U.S. Markets closed

Here's Why We Think eHealth (NASDAQ:EHTH) Is Well Worth Watching

  • Oops!
    Something went wrong.
    Please try again later.
·4 min read
In this article:
  • Oops!
    Something went wrong.
    Please try again later.

Some have more dollars than sense, they say, so even companies that have no revenue, no profit, and a record of falling short, can easily find investors. But the reality is that when a company loses money each year, for long enough, its investors will usually take their share of those losses.

In the age of tech-stock blue-sky investing, my choice may seem old fashioned; I still prefer profitable companies like eHealth (NASDAQ:EHTH). While that doesn't make the shares worth buying at any price, you can't deny that successful capitalism requires profit, eventually. While a well funded company may sustain losses for years, unless its owners have an endless appetite for subsidizing the customer, it will need to generate a profit eventually, or else breathe its last breath.

Check out our latest analysis for eHealth

eHealth's Improving Profits

In business, though not in life, profits are a key measure of success; and share prices tend to reflect earnings per share (EPS). So like a ray of sunshine through a gap in the clouds, improving EPS is considered a good sign. You can imagine, then, that it almost knocked my socks off when I realized that eHealth grew its EPS from US$0.29 to US$3.17, in one short year. Even though that growth rate is unlikely to be repeated, that looks like a breakout improvement. But the key is discerning whether something profound has changed, or if this is a just a one-off boost.

I like to take a look at earnings before interest and (EBIT) tax margins, as well as revenue growth, to get another take on the quality of the company's growth. Not all of eHealth's revenue this year is revenue from operations, so keep in mind the revenue and margin numbers I've used might not be the best representation of the underlying business. eHealth shareholders can take confidence from the fact that EBIT margins are up from 11% to 18%, and revenue is growing. Ticking those two boxes is a good sign of growth, in my book.

In the chart below, you can see how the company has grown earnings, and revenue, over time. For finer detail, click on the image.

earnings-and-revenue-history
earnings-and-revenue-history

You don't drive with your eyes on the rear-view mirror, so you might be more interested in this free report showing analyst forecasts for eHealth's future profits.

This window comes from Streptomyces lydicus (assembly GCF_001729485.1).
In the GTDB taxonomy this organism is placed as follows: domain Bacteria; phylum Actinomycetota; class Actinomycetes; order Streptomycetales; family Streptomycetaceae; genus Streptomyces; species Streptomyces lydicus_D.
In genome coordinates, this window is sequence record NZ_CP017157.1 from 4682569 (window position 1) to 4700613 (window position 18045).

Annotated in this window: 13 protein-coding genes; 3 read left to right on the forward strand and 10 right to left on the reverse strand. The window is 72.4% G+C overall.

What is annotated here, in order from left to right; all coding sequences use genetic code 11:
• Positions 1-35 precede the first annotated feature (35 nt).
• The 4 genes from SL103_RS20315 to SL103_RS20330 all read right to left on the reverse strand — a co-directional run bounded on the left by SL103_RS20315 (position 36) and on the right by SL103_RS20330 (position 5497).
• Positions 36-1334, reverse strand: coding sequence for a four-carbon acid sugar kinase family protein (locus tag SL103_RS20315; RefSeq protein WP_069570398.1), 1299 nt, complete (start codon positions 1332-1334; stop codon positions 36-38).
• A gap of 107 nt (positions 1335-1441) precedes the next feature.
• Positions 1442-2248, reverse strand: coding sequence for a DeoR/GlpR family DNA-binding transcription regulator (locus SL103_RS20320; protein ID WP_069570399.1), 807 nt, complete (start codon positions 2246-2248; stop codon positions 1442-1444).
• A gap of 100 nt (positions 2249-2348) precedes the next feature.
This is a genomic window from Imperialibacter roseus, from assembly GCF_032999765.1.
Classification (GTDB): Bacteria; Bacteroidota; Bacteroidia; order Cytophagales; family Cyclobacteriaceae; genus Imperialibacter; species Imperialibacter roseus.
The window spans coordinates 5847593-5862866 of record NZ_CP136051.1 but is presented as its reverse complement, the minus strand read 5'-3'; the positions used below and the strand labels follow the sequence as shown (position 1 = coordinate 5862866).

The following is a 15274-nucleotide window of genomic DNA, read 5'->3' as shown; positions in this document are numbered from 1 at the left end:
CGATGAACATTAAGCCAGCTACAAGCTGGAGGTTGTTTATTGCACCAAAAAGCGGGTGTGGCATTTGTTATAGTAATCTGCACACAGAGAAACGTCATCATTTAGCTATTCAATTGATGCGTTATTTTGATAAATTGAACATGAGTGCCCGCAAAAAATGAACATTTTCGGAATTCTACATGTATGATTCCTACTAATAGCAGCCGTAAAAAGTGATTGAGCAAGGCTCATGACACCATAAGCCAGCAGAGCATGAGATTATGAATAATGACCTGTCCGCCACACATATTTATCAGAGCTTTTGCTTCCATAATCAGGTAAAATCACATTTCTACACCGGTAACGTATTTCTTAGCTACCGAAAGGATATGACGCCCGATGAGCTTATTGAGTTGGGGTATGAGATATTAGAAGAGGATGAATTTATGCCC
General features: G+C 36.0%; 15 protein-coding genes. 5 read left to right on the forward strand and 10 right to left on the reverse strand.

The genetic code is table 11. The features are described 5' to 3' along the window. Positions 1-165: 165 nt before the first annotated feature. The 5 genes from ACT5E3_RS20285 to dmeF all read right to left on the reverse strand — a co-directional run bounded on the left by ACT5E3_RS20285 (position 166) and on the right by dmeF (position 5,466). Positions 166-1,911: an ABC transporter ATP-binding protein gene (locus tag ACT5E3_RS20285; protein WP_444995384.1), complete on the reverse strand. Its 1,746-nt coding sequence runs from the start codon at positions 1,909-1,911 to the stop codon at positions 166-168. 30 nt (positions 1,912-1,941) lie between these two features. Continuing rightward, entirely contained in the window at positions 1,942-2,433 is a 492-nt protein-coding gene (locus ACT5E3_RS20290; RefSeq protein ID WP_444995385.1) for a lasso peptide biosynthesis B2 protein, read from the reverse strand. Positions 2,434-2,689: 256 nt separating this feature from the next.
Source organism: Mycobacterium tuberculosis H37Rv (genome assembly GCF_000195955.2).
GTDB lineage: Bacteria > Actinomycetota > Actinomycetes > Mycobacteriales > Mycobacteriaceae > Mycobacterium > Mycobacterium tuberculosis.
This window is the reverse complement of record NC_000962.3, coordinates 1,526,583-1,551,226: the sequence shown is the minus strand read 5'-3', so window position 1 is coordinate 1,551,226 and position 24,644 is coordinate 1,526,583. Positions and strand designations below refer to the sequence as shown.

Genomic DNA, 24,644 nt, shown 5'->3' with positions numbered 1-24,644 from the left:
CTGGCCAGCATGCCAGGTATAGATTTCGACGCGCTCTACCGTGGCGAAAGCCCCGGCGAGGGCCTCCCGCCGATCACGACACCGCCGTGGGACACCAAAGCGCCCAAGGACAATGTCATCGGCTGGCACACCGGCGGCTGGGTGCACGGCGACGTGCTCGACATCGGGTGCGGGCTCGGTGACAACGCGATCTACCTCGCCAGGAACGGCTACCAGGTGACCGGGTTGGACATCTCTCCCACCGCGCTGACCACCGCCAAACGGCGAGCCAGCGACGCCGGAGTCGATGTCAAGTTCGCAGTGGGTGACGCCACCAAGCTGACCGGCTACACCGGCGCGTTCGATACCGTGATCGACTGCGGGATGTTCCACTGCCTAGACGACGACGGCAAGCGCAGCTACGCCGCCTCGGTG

Are eHealth Insiders Aligned With All Shareholders?

It makes me feel more secure owning shares in a company if insiders also own shares, thusly more closely aligning our interests. So it is good to see that eHealth insiders have a significant amount of capital invested in the stock. Given insiders own a small fortune of shares, currently valued at US$92m, they have plenty of motivation to push the business to succeed. That's certainly enough to make me think that management will be very focussed on long term growth.

Is eHealth Worth Keeping An Eye On?

eHealth's earnings have taken off like any random crypto-currency did, back in 2017. That EPS growth certainly has my attention, and the large insider ownership only serves to further stoke my interest. The hope is, of course, that the strong growth marks a fundamental improvement in the business economics. So to my mind eHealth is worth putting on your watchlist; after all, shareholders do well when the market underestimates fast growing companies. It is worth noting though that we have found 4 warning signs for eHealth (1 can't be ignored!) that you need to take into consideration.

Of course, you can do well (sometimes) buying stocks that are not growing earnings and do not have insiders buying shares. But as a growth investor I always like to check out companies that do have those features. You can access a free list of them here.

Please note the insider transactions discussed in this article refer to reportable transactions in the relevant jurisdiction.

This article by Simply Wall St is general in nature. It does not constitute a recommendation to buy or sell any stock, and does not take account of your objectives, or your financial situation. We aim to bring you long-term focused analysis driven by fundamental data. Note that our analysis may not factor in the latest price-sensitive company announcements or qualitative material. Simply Wall St has no position in any stocks mentioned.

Have feedback on this article? Concerned about the content? Get in touch with us directly. Alternatively, email editorial-team@simplywallst.com.